Each year at Poets&Quants we have the privilege of reporting on and writing about some of the world’s most interesting, intelligent, and caring MBAs. 2019 was no different. Some of our favorites included a reality TV star, applicants that pulled off the ultimate MBA application trifecta of being accepted to Harvard, Wharton, and Stanford all in one cycle, and MBAs who have used their degrees to make the world a better place.
One common theme cropped up among this year’s group: resiliency. Whether it was overcoming years of abuse, tragedy, incarceration, oppressive societies, institutional racism, or the odds of coming from an unlikely background to a top-shelf MBA program, the MBAs below impressed us this year.
So take the time to read about the group of MBAs below and the inspirational and impactful early lives they’ve led so far.
After seven years in the United States Marines and at the age of 30, Tracey Fetherson felt as though she was at a crossroads. The Marines had become comfortable and familiar. But the desire to challenge herself was also a passion of Fetherson’s. So in 2018, Fetherson applied to and was accepted to Northwestern University’s Kellogg School of Management where she is now studying and developing skills to make an impact in K-12 education.
“There’s strong alignment between how we thought of strategy in the Marines and how we’re learning about it at Kellogg. In the military, strategy is about trying to stay two steps ahead of the enemy. In business, it’s about forecasting market trends or staying ahead of competitors, and gaining the foresight to act decisively,” Fetherson wrote earlier this year. “For example, this past summer I was an Education Pioneer Summer Fellow for a charter school in Memphis, Tennessee. I had to think several steps ahead of the partner vendors, and my supervisor, to make sure we opened on time!
“In some ways, Kellogg has made me realize that I underestimated the value of strategic thinking in the Marines. It’s about not sitting back and waiting for things to happen, but proactively making them happen — and thinking about the consequences of decisions, whether related to suppliers or competitors.”
We appreciate Fetherson both for her service to the U.S. but also her future service and impact in education.
This past March and April when many second-year MBAs were enjoying their waning time as students, Wharton’s Kellee Kim was flying about 8,000 miles away from the University of Pennsylvania’s Philadelphia-based campus. Instead of completing her finals — which were mainly take-home exams or papers — near her fellow classmates, Kim completed them in Fiji while filming for Survivor: Island of the Idols. Kim was able to put her newfound strategy knowledge gained while earning her MBA at Wharton to compete on the popular reality show, Survivor.
“Survivor, in many ways, is all about gossip. It’s who can tell the most effective stories, lies, or half-truths to get a group of people to perceive certain things about them and the other people around them,” Kim told P&Q in October. “Business school is quite similar, since there is such a heavy focus on socializing and networking. ‘Gossip’ is a word that has been primarily associated with women, but the truth is that everyone does it. It is what establishes and spreads culture and power.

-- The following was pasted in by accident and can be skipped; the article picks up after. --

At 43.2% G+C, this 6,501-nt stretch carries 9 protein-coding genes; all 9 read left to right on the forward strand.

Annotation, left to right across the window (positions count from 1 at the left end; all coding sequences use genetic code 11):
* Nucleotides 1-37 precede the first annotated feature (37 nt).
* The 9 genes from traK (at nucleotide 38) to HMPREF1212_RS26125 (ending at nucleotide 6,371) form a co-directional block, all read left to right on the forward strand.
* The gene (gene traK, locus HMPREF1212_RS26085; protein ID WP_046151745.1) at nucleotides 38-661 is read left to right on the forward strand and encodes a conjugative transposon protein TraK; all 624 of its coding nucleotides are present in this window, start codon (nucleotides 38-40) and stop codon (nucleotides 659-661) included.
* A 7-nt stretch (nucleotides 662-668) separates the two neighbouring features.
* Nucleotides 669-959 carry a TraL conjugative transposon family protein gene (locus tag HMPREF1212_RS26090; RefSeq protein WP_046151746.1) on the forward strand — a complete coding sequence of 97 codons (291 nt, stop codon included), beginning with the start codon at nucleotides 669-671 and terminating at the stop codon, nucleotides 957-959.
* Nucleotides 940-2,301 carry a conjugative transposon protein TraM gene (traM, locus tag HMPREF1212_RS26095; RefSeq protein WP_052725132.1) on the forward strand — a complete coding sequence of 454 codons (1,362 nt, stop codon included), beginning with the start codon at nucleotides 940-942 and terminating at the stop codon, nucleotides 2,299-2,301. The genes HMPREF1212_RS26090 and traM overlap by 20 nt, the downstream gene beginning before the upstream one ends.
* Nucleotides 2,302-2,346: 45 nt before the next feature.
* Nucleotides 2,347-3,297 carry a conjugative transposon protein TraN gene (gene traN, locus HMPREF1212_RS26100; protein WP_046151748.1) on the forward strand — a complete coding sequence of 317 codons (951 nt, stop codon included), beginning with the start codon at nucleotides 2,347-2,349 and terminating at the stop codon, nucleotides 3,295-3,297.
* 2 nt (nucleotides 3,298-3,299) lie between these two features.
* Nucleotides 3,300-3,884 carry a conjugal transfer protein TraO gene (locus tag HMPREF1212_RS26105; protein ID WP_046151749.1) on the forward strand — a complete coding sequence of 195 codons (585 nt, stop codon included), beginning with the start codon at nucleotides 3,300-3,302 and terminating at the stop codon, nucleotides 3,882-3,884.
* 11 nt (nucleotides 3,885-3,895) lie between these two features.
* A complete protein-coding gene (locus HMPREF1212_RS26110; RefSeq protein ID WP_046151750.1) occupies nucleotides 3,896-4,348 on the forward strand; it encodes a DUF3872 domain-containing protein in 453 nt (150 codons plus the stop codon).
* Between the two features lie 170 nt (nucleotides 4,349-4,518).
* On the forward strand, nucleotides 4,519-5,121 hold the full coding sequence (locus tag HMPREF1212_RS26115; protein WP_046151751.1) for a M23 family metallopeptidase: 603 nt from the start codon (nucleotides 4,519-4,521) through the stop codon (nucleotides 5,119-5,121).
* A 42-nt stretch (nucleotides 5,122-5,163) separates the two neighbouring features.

“In business school and in Survivor, information and storytelling is moving at a rapid pace. One day feels like a few weeks and things can change in an instant. Being able to gauge a group of people comes in handy on a show like Survivor!
“Wharton was certainly not cutthroat and a lot more honest than a reality television show, where lying is the norm, but I learned a lot from just socializing and observing how information flows.”
Resilience is an often coveted trait in business and entrepreneurship. It’d be hard to find a current MBA student at one of the top schools with more resilience than Ida Valentine, who is a first-year MBA student at Harvard Business School. Valentine’s childhood was filled with hardships and tragedy. At the age of eight, Valentine began being sexually abused by her father. She told her mother of the abuse as a child but it continued. By the time Valentine was 18, graduated from high school and on her way to the University of North Carolina at Chapel Hill, the Charlotte-native, with the encouragement of her three older siblings, reported the abuse to local police. Months later, Valentine’s father tragically killed her mother and then himself. Being a high school teacher, the father’s murder-suicide was splashed over local media headlines and broadcast segments, forcing the family into the public eye at its toughest time.
At the time, Ida was months into her first year of undergrad and recently joined the dance team at UNC. “I was numb,” Ida told P&Q last summer. “I felt very lost and that all eyes were on me. I was getting calls from so many people I barely even know. I had no idea how to handle it along with school and dance–how to go on.”
In the face of tragedy and unwelcomed limelight, Ida poured herself into her studies and dance and eventually found investment banking as an outlet and passion. As an investment banker, Ida began interacting with entrepreneurs on a regular basis. She saw something in them she liked. “Talking to all these entrepreneurs made me think, ‘I want to try that, too,’” she said. She was pouring her heart into other people’s projects. She wanted to work for herself. “I want that hard work to go into my passion,” she said. “I want to see if I can be as successful with my own business as with other people’s businesses.”
With that desire, Ida applied to the full-time MBA programs at Chicago Booth, Wharton, Stanford, and Harvard and was accepted to Harvard where she enrolled this past fall as a 25-year-old. No matter what Ida decides to do with her MBA, Poets&Quants is already a fan of her strength and resilience.